Steven, I argue with a lot of people here about science. I can tell quite quickly when someone is not conversant in the ideas or methods of science, and it's rarely worth my time to try to educate them (although I occasionally still try). By many of your comments, it's very clear to me that you have little background in science; that's not an indictment, it's simply an observation. No matter how you try to spin it, Steven, SLT (second law of thermodynamics) is far too coarse a principle to have any bearing on evolution in the large. It is routinely employed at the molecular level, with regard to self-assembly for example, but attempting to use it to refute evolution is like trying to use conservation of energy (FLT) to analyze the global economy. It makes absolutely no sense.

Steven: "Also, what it takes for an embryo to form is not spontaneous, but rather the result of genetics at work..."

Genetics was irrelevant to my point, as I was speaking explicitly about SLT. An embryo could not grow, nor could a crystal, if not for local *decreases* in entropy. If evolution were impossible on those grounds, then so to would myriad processes around us that we observe every day. Hence, that line of reasoning is fallacious.

Steven: "This is more a proof of design than of abiogenesis."

And what do you offer to support that assertion? SLT is completely silent on the matter of abiogenesis.

Steven: "The likelihood that spontaneous generation could occur is impossible in the face of the law of entropy,..."

That is 100% rubbish. Please look up entropy and learn a little about thermodynamics before making any more groundless assertions like that. They are a waste of time.

Steven: "...which it would consistently have to overcome by pure chance in an open system, in that the probability of such a thing is so slim as to make it a theoretical impossibility."

You clearly have no idea what you're talking about here. What probability are you speaking of? How do you compute or approximate that probability? What are the priors? How did you estimate the priors?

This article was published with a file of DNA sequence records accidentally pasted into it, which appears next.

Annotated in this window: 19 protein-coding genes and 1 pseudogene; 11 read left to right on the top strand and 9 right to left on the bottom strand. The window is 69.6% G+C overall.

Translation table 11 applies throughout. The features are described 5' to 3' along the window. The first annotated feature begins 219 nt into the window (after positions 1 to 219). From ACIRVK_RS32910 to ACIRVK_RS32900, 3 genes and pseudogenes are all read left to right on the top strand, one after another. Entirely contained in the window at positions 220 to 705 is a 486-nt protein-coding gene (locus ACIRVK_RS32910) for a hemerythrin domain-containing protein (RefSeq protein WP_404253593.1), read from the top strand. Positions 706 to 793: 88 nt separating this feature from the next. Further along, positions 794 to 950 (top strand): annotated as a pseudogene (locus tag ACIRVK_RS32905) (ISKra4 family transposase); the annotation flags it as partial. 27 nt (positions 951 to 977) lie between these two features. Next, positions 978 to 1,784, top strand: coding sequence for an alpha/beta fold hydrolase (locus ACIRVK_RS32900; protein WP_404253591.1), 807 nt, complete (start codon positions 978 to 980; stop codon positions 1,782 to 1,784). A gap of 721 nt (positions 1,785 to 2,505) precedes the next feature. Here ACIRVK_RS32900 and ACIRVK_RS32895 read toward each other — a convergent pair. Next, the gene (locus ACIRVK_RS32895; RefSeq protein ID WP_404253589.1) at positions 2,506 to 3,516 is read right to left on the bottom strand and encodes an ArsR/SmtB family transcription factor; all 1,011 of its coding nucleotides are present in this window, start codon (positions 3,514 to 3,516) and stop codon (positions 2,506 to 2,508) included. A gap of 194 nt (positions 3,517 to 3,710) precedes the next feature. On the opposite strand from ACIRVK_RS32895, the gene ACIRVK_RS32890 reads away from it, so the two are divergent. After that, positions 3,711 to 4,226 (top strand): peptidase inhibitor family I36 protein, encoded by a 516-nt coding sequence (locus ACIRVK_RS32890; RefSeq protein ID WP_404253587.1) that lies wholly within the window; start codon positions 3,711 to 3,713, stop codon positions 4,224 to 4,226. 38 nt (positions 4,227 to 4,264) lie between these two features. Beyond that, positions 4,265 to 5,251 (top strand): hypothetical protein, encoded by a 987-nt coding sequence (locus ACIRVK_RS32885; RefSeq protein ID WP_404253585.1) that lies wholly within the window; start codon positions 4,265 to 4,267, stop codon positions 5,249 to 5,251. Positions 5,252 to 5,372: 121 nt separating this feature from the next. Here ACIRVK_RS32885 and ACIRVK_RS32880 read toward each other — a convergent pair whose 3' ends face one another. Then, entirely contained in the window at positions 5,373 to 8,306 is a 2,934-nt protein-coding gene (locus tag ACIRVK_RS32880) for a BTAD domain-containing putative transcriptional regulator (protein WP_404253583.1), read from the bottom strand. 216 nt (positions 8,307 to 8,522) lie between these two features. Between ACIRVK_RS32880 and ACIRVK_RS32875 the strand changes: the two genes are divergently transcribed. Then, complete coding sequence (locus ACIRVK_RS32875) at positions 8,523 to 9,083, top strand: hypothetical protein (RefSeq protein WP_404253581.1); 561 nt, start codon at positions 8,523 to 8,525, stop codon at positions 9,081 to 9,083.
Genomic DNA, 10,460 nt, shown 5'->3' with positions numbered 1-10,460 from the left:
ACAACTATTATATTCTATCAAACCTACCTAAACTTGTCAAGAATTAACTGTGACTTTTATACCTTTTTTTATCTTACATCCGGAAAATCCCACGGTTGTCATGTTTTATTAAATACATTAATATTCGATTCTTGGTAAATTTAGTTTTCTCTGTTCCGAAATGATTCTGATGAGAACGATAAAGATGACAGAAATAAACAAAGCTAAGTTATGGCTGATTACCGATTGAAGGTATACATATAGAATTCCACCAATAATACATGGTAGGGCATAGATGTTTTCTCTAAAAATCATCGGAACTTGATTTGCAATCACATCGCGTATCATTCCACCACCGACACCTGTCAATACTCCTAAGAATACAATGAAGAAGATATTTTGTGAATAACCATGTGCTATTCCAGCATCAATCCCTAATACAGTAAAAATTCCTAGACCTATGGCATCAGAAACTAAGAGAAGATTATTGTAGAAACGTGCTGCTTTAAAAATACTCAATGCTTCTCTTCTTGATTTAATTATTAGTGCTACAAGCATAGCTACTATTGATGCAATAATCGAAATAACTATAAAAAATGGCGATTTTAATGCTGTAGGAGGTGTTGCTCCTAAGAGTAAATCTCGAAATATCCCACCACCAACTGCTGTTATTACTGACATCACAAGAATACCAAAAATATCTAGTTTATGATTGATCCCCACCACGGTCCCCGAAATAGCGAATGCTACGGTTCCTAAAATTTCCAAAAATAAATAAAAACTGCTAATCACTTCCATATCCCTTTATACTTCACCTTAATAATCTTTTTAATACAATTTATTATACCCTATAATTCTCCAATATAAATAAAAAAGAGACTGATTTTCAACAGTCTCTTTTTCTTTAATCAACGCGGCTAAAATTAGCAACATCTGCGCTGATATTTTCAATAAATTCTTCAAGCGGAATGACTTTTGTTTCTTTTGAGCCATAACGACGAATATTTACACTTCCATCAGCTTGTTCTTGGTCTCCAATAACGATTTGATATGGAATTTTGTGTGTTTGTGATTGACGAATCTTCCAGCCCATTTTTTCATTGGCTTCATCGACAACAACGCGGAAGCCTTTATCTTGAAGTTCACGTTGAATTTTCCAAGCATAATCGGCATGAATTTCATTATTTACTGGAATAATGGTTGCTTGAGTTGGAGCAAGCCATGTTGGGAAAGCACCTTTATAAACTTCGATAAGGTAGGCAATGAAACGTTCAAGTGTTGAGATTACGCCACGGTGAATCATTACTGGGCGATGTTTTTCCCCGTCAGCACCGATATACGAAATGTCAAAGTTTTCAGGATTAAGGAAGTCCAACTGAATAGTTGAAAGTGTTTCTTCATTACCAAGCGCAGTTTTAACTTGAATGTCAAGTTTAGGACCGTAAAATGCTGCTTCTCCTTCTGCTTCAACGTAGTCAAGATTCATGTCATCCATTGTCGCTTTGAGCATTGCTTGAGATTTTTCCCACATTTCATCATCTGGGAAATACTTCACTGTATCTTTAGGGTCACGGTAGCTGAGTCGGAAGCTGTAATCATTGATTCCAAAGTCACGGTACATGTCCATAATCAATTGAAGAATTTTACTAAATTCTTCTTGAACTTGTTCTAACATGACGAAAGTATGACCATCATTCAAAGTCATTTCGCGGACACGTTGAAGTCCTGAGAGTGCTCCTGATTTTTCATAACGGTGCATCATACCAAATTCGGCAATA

Steven: "This is not to mention the many other problems faced when asserting such a theory, which originally was advocated by Aristotle, who believed mice simply appeared in hay and maggots in rancid meat;..."

Aristotle's ideas are a red herring here. They have no bearing at all on the modern synthesis of evolutionary ideas.

Steven: "...problems such as the vast amount of missing links in the fossil record..."

Are you even aware of how many have been identified? Do you know how many transitional forms should be present if current ideas about evolution are correct? Here's a challenge to you, Steven. Can you please list for me what the major lines of evidence are that support the theory of evolution? If you are objective, that should be an easy matter for you, no?

Steven: "Currently, the most probable explanation of the origin of life is that of first cause, which I deem to be God."

You *deem* it to be god? Good grief, Steven. Do you even read what you're writing? If you mean your mythical "first cause" is "god" by definition, then it's a vacuous statement. If you mean something more, then you need evidence.

Steven: "Furthermore, I find it perfectly logical to reason the notion of a first cause, and to call this “God.”"

Well, okay then. The rest of us will just continue to stick with ideas that have some supporting evidence, and simply admit ignorance about those things for which there is neither confirming nor disconfirming evidence. Shall we just leave it at that?

Steven to Webmaster: "...and [I] therefore find your motivations to be selfish and narrowminded."

Here's another possibility, Steven. Perhaps you are bent on demonstrating your superior "objectivity" and "knowledge" here (for what reason I cannot fathom), with little regard for the actual integrity of your arguments or for the evidence that supports them. Perhaps these characteristics, along with your longwinded tortured prose, make you very annoying to us, which invites harsh (but largely accurate) critiques of your posts. As you cannot accept this criticism (due to cognitive dissonance) you lash out at those who have seen through your flimsy arguments.

There. Now we have two rival hypotheses that explain the same behavior. Of the two, I favor the second.

Warnepiece said...

I enjoy the discourse, exchange of ideas, and opinions on this website. My apologies if someone has already made this point but reading Steven’s numerous postings is visually and mentally painful. Not for his ideas, (that’s another story) but for the long winded and ponderous way he presents his point of view. Steven spends WAY TO MUCH time with his thesaurus and thinks far too highly of what he writes. Since he seems to like referencing that thesaurus, maybe he should check out the meaning of the words ostentatious and pompous.

Jim Arvo said...

The Pie Shop: A Play in Three Acts (more or less)

The cast:

D: The owner of Dave's Pie Shop.
J: A patron of Dave's Pie Shop.
S: A former patron of another shop who professes to neither like nor dislike dung pies.

Act I:

(A sunny morning inside Dave's Pie Shop. S enters the shop, where J is engaged with other patrons.)

S: I wish to speak to the owner so that I may eruditely instruct him on the virtues of humility and dissuade him from further traumatizing the patrons of other pie shops. The patrons of this very shop are guilty of assorted misdemeanors and disrespect, if not outright crimes against humanity, by abridging the fundamental rights of others in a childish and insulting manner. Please summon him post haste that I may admonish him.